While many recognized the challenges ahead, considering the current level of scientific knowledge, all believe that eventually a personalized medicine approach will help to streamline the R&D process, tip the benefit/risk ratio in favor of product approval, and provide options that help reduce overall costs and side effects. Confirming firms’ commitment to push ahead, companies increased their investment in personalized medicine by a median of 30% from 2006 to 2010 (even in a “down” economy), and plan to do so again from 2011 to 2015. Structural change follows the funding flow and all companies have experienced some level of “internal paradigm shifts” in order to integrate the concepts of personalized medicine into their development process, but not without disruptive change in the way decision-making occurs and at what levels.

Regulatory and reimbursement hurdles loom large among the most immediate challenges affecting the advancement of personalized medicines.  Thus, 100% of companies say their discovery strategy involves biomarkers and/or targeted therapies, but having a biomarker was not a requirement to move into clinical development. In fact, the percentage of the pipeline relying on biomarker data decreased as products move downstream, from 60% in preclinical to 50% in early clinical development, and finally 30% in late development. Oncology is much further along with genomic targeting of medicines, but  other therapeutic areas ahead of the curve include cardiovascular, central nervous system and immunologic therapies, while in metabolic, virology, and respiratory research,  personalized medicine is growing but incipient.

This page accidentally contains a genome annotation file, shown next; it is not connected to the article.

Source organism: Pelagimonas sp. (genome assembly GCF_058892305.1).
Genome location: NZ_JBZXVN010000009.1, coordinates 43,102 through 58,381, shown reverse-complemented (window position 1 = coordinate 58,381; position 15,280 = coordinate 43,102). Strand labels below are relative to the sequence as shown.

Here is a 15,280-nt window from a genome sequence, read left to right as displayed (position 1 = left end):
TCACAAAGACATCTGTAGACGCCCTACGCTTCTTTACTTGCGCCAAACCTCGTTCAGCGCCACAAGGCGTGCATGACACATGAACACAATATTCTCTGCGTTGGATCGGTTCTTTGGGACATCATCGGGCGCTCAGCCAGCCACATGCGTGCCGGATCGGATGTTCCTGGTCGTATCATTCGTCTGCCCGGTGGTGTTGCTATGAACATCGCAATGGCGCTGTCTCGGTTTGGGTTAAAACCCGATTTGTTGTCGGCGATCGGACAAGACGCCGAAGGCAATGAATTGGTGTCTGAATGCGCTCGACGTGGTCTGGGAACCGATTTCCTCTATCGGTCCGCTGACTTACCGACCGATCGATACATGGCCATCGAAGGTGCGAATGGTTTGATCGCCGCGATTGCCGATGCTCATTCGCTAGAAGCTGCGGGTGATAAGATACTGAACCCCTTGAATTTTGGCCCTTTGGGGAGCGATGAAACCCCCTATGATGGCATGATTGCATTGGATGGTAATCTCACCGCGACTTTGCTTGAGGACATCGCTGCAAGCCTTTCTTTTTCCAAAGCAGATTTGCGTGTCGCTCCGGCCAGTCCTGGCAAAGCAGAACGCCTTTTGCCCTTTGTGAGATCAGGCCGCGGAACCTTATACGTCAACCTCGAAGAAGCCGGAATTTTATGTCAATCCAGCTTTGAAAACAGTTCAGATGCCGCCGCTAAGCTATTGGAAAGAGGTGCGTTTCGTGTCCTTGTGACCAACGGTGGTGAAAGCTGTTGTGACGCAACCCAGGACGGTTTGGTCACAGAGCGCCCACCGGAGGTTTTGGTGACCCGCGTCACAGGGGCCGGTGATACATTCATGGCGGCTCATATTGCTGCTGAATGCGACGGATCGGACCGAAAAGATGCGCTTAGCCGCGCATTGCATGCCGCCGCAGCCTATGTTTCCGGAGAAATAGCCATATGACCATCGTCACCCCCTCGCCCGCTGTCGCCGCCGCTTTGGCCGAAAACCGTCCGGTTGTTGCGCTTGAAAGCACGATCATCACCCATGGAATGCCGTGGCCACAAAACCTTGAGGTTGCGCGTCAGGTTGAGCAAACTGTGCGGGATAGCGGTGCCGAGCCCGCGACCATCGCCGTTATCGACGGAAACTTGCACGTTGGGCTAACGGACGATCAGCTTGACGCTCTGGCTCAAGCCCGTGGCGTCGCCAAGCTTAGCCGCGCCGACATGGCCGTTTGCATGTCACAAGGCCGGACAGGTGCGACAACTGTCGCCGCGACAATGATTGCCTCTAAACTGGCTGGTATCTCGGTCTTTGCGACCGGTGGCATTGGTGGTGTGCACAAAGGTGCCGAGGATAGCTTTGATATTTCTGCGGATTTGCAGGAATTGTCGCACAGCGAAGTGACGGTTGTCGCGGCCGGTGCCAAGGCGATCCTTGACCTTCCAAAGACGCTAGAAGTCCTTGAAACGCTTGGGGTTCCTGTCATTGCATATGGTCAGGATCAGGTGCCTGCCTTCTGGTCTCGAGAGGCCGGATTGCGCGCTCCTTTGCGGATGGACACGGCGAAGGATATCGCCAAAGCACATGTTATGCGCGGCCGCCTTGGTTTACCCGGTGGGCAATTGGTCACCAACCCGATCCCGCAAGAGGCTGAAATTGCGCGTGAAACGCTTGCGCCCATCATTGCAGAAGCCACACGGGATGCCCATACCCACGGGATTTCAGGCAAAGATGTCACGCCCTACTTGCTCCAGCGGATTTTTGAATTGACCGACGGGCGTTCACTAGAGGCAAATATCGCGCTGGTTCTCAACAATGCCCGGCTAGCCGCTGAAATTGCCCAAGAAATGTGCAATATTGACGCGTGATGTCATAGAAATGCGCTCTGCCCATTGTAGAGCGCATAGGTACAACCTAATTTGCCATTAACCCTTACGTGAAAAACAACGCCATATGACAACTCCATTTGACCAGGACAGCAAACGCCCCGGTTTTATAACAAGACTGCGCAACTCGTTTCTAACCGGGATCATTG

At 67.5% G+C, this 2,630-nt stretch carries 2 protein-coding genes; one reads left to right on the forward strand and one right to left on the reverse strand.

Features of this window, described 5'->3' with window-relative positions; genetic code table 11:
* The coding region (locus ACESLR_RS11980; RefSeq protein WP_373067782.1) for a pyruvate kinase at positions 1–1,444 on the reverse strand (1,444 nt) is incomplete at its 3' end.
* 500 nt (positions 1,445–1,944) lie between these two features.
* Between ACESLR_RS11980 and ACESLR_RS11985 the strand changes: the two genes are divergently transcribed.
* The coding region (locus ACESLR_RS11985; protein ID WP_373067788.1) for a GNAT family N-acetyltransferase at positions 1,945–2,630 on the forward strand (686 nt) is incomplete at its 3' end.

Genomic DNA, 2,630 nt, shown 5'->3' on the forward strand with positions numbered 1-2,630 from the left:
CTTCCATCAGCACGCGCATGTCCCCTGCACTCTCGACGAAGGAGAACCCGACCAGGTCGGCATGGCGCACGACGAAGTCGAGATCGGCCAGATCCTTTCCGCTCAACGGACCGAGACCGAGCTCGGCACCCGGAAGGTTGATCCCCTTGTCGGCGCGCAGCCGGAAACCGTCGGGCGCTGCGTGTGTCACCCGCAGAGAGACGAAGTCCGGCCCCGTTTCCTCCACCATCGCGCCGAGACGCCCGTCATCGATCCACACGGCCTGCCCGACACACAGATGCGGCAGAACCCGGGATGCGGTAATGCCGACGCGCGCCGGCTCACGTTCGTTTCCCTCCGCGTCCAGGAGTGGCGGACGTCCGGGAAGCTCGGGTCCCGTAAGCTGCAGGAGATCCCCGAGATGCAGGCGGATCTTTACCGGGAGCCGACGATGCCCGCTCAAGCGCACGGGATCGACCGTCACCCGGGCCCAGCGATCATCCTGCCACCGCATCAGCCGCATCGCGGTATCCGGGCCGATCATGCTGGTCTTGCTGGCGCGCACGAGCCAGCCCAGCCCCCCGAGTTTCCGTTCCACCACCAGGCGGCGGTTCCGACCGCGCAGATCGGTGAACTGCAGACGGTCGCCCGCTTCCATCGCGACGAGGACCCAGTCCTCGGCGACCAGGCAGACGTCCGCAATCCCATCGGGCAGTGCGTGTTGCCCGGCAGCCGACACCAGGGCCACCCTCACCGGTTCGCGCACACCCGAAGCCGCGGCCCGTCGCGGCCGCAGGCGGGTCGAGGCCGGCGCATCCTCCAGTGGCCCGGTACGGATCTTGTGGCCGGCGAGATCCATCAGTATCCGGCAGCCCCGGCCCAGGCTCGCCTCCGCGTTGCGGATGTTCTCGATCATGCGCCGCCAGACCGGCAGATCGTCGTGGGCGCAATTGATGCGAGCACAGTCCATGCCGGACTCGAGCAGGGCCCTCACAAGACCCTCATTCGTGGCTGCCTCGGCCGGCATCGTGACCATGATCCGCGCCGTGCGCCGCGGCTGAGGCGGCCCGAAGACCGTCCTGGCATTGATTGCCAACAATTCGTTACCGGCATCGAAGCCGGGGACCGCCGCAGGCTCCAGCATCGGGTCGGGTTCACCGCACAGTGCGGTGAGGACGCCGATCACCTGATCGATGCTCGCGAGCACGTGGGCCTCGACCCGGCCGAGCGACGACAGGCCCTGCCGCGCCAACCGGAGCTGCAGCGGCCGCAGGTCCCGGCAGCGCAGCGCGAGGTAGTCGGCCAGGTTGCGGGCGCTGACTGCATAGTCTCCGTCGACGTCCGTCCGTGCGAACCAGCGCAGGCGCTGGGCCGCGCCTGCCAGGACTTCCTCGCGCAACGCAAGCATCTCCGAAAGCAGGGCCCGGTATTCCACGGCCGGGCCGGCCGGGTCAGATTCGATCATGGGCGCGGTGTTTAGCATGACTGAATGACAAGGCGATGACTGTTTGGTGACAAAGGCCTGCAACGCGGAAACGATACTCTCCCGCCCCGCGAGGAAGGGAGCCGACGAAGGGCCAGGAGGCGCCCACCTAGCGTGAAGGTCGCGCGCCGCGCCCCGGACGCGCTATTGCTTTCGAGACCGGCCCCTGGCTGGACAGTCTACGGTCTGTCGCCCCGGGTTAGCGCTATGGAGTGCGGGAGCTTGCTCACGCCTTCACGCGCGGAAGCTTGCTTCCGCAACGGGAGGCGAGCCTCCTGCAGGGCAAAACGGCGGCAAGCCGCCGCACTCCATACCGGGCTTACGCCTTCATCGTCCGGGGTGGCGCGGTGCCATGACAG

The dichotomy of where the industry is at present from where it needs to be is evident from the fact that while 90% of companies say they are investing in personalized medicine, only 10% of compounds in late clinical development actually have companion diagnostics. Nonetheless, the industry commitment in terms of funding, research collaborations, technology uptake, organizational change and unanimous resolve to push forward could signal that rapid advances are on the horizon.

 To read more or purchase the full Tufts Impact Report visit:  http://csdd.tufts.edu/reports/description/ir_summaries

Using Cancer(s) as a Model for Advancing Personalized Medicine

November 17, 2010

I am pleased to be attending this year’s Personalized Medicine Conference taking place this week and appreciate the opportunity to discuss why I, and many others, believe that cancer, or to be more accurate “cancers”, are an ideal model for the discovery, translation and delivery of personalized medicine.  Sheer numbers alone are reason enough to highlight the need for developing a personalized approach to cancer care: 1 out of 2 men and 1 out of 3 women will develop cancer in their lifetime in the United States.